Mr. Clinton also must watch newscasts and pick up the newspapers and see his centrist decisions picked apart by both sides. His wetlands decision, which gives both the environmentalists and the property owners the key points they had sought for years, was still nickel-and-dimed the day it was announced.
"It favors private development and really weakens wetlands policy," sniffed a representative of the National Wildlife Federation. Meanwhile, the National Association of Homebuilders said that Mr. Clinton had exceeded the authority of Congress and hinted at a legal challenge.
Kathleen McGinty, director of the White House Office on Environmental Policy, defended the policy as "balanced and fair," a phrase that shows up often on White House-prepared talking points -- and which may be accurate -- but which hardly generates a groundswell of support for the president.
Mr. Clinton's advisers insist that he he isn't letting such criticism sway him, however.
"You have to re-educate the American people, but the president feels it's the only way to govern," White House press secretary Dee Dee Myers said in an interview last week. "This isn't a campaign. He's willing to suffer the slings and arrows in the short run."
But while the president often bucks up his young aides by telling them, "You can only stumble when you're trying to move forward," there is some evidence that Mr. Clinton is bothered by the slings and arrows.
While at a party on Martha's Vineyard last week, well-known musician Livingston Taylor asked the president what had been his biggest surprise in Washington. As he has told friends in the past, Mr. Clinton cited the town's fixation with "who's up and who's down."
And in an Aug. 16 speech to the National Governors Association in Tulsa, Mr. Clinton expressed frustration with the hazards of governing from the middle and spoke nostalgically about his days as a governor.
"When we come here and we try to work on something like we worked on the welfare reform bill in 1988, we talked about: 'How does this really work? How are people really going to be affected by this? How can we deal with our differences of opinion and reach real consensus that represents principled compromise?' " he said.
"Back East, where I work," he added, "consensus is often turned into cave-in; people who try to work together and listen to one another instead of beating each other up are accused of being weak, not strong. . . . And the people that really score are the people that lay one good lick on you in the newspaper every day."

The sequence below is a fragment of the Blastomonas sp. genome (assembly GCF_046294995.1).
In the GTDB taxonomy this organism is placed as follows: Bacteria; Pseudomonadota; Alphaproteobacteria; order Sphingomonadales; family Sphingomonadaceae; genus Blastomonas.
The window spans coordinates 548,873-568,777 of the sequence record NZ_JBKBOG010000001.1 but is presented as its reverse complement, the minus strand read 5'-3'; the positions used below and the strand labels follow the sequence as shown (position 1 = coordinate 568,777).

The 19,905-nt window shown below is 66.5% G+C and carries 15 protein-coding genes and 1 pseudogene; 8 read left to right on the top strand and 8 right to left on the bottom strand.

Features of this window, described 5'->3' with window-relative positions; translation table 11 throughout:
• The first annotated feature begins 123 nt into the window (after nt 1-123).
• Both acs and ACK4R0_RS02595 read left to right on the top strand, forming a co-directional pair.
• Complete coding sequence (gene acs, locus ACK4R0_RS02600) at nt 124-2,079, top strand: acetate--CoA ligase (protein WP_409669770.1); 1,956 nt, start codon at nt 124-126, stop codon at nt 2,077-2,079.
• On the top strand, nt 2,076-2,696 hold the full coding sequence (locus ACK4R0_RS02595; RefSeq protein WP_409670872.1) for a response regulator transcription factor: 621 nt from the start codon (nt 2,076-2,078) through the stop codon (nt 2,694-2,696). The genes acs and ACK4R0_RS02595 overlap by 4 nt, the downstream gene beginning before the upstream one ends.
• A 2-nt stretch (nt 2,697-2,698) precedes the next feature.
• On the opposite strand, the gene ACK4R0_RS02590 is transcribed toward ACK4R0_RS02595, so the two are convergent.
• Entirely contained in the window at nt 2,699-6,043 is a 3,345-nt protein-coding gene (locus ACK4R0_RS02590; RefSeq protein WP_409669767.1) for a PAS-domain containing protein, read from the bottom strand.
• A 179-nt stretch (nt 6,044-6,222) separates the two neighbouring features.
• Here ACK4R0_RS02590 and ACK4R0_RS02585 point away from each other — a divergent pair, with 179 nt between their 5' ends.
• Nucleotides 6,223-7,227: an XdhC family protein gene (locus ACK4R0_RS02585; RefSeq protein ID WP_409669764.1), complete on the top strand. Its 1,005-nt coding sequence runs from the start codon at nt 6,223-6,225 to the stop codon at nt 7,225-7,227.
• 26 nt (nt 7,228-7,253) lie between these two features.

Nevertheless, Mr. Polsby and others believe that the president's instincts are right, and that he simply must weather the criticism.
"The center? I think it's the only place," Mr. Polsby says. "The greatest difficulty he had on his economic program in Congress is that he attempted an all-Democrats strategy."
By contrast, Mr. Clinton's easiest victories in Congress have come in the near-unanimous Senate confirmation votes of centrist appointees ranging from Interior Secretary Bruce Babbitt Supreme Court Justice Ruth Bader Ginsburg.
In what might be the best summation of Mr. Clinton's governing philosophy, the president also said in Tulsa, "I am convinced that this nation really needs a vital center; one committed to fundamental and profound and relentless and continuing change ways that are consistent with the basic values of most Americans. And I don't think you can do it unless we can sit down together and talk and work."
Assuming Mr. Clinton remains on this course, it raises another intriguing question: How will this approach play with the voters in three years?
While Mr. Clinton was applying his centrist, policy-wonk approach to a variety of national issues, Senate Minority Leader Bob Dole was up in New Hampshire testing the waters for 1996. If Mr. Clinton's policies and ideas fail, Mr. Dole will probably be pleased he started early. On the other hand, if the president actually solves some of the problems he is tackling, Mr. Dole's approach could backfire.
"Zealots find the murky center rather unsatisfying, and the short-term result of a person trying to govern from the center is unhappiness from everyone who is speaking in the media," says Mr. Mann of the Brookings Institution. "But this is not necessarily true in the long haul. If good things happen, if the economy is objectively better, if the temperature has been lowered on some of these other problems he's tackled, people will be comfortable with him.' "
Ms. Myers seconded that thought.
"The nice thing is that you're not judged in a week or a month, but over four years. And four years from now, the question will be: 'Did it help solve the problem?' The timber conference is a good example. Did it move the region beyond their narrow dispute which was not only nasty, but was impeding them from getting on with their lives?
"If the answer to these questions is yes . . . if the economy improves, if people think progress is being made on other issues, they will vote for him. If they don't think progress is being made and things are worse or whatever . . . well, then bring on Big Bob."
Carl Cannon is White House correspondent for The Baltimore Sun.